It was called “black Thursday,” described as a war, experienced as a hell, as a catastrophe, the worst tragedy, the costliest for Mexico in that century.
7:19 a.m. on September 19, 1985. A 7.3-magnitude earthquake, with its epicenter in the Bay of Petacalco, on the boundaries between the states of Michoacán and Guerrero, caught Mexico City by surprise.
The next day, the front page of newspapers couldn’t talk about anything else. It was reported that 3,000 people had died just in the first few hours, around 50,000 families lost their homes, and at least 3,000 people were hospitalized. The death toll then added 500 tourists and 50 students that got trapped under the rubble.
There will never be an exact number
There was panic buying inside grocery stores and volunteers overflowing the streets of Mexico City, while terror had already spread to the states of Colima and Jalisco.
The night brought even more desperation with it, as the neighborhoods of Guerrero, Peralvillo, Doctores, Vallejo, Tepito, Tabacalera, Roma, Del Valle and Narvarte were plunged into total darkness. Many people had already left their homes, some others, those searching for their loved ones, walked around lost, aimlessly, unaware of what was going on.
Downtown, there were people tirelessly volunteering since 7:30 a.m. Engineers from the DDF (the governing body of what was then the Federal District, now officially known as Mexico City) led the rescue operations while a soft drink delivery truck arrived to provide beverages for the volunteers.
Nearby, on the Nuevo León building in the area of Tlatelolco, aid was urgent. With no one to coordinate them, civilians put all hands on deck to help people trapped inside the building that had collapsed down to the foundations. The tragedy kept growing as one moved forward.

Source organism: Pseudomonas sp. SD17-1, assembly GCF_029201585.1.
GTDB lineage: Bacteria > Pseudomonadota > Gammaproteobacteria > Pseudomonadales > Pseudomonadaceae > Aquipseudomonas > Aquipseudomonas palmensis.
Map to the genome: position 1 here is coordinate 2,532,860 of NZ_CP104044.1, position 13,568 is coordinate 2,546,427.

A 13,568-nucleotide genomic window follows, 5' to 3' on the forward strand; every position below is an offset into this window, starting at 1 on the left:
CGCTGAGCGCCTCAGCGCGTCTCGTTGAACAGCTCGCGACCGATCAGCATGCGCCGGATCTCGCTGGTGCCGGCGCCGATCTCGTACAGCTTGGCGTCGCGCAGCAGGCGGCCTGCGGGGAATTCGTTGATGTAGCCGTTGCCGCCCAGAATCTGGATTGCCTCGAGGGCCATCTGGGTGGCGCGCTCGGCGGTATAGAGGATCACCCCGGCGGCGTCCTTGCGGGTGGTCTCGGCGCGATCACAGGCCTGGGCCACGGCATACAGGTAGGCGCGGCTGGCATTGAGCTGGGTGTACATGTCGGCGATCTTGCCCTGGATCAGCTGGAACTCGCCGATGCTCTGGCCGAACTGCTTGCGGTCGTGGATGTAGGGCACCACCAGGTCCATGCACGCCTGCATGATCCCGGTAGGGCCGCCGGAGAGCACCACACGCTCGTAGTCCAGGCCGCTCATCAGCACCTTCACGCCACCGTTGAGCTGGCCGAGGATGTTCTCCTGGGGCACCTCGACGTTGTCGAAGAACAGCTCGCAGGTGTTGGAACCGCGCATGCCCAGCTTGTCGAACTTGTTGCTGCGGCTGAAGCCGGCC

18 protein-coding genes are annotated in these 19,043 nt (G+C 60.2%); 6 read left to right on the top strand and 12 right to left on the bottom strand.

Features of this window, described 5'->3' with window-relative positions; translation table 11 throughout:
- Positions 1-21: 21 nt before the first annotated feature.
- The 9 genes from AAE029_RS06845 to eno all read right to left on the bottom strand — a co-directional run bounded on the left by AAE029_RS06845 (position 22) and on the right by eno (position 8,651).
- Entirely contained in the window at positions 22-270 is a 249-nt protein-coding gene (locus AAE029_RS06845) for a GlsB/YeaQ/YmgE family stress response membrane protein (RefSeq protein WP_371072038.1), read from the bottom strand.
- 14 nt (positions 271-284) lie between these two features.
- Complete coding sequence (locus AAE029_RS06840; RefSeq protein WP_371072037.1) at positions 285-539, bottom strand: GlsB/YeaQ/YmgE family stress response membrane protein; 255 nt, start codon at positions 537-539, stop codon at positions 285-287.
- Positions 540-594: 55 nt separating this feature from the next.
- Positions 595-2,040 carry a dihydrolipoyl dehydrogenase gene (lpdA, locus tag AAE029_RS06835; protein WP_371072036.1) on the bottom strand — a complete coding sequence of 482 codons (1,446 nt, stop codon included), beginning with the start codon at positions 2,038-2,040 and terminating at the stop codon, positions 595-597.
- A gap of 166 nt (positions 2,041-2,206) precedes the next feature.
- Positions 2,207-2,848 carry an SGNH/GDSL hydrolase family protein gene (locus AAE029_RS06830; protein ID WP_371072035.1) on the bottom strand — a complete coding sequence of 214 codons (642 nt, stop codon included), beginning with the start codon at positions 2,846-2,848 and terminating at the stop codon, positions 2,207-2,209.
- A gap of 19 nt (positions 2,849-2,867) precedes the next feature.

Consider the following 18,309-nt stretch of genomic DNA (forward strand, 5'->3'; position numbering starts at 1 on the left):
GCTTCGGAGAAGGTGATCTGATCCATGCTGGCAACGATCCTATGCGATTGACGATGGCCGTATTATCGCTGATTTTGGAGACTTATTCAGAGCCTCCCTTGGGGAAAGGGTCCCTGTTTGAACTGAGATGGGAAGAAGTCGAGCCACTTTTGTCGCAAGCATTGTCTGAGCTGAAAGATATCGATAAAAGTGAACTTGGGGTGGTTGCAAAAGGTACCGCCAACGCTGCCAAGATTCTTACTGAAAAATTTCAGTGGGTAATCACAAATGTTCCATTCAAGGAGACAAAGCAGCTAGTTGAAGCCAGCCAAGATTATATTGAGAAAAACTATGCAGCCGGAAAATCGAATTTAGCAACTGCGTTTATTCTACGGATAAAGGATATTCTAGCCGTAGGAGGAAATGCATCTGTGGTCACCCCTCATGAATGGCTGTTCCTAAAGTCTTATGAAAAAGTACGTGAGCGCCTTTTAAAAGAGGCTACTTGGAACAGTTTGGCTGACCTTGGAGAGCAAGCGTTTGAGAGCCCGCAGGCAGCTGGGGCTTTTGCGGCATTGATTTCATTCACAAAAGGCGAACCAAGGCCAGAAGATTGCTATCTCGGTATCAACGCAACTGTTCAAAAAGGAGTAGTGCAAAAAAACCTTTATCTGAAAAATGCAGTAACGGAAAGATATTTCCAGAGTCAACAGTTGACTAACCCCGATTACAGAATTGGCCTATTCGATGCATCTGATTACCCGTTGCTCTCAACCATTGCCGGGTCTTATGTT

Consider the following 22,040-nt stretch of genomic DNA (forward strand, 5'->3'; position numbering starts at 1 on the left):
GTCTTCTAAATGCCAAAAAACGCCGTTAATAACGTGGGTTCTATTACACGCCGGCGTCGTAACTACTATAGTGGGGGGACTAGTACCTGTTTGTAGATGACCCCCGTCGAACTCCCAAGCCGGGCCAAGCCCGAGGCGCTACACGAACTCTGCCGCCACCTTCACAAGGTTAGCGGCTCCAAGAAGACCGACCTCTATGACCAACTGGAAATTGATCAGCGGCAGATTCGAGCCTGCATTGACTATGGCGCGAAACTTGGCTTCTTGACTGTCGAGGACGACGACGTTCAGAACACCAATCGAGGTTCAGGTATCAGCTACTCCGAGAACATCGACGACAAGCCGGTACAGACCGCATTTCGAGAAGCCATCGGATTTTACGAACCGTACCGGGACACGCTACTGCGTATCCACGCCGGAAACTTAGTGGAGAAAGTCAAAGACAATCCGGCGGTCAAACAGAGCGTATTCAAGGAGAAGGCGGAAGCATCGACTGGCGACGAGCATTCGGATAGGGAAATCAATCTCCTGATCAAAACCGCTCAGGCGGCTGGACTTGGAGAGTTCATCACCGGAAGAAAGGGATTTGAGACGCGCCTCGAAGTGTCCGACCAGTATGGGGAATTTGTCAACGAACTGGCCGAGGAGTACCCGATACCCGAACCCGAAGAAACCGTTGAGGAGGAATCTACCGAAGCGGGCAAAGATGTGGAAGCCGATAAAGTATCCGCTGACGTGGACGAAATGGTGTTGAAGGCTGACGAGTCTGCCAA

At the National Medical Center, only the Congresos unit had power. All the patients that had been evacuated were taken to the Xola, Lomas Verdes, La Raza and Politécnico units. Hospital Juárez wasn’t that lucky.
The building, 12 stories tall, collapsed. Of an estimated 800 people inside at the time, only 162 were rescued alive. “Don’t be alarmed, keep calm, the earthquake will pass in a moment. Don’t go out running into the street or try to go down using elevators”.
Those were the last words spoken by a journalist at work inside the Radio Fórmula building, which just minutes later, at 7:30, collapsed on Río de la Loza Street and Cuauhtémoc Avenue. His colleagues in Televisa, hundreds of them, met the same fate.
A NEW EARTHQUAKE
According to government figures, the death toll didn’t go higher than 2,000; however, 36 hours after the earthquake, a new seismic movement hit Mexico City and made the situation worse.
By September 21, 600 people had been rescued; 4,000 were dead; 100,000 were left homeless; a total of 20,000 were living in shelters and hundreds more camping at the Zócalo; there were 28,000 people missing. The missing persons service Locatel received 1,166 calls every hour, from people searching for family and friends.
“We began hugging each other, total strangers,” said a reporter from El Universal newspaper days later, in reference to the second earthquake, which struck while he was interviewing a couple of police officers downtown.
“Pray, for God’s sake, there is nothing else to do,” said the officers, who thought they were going to die right there.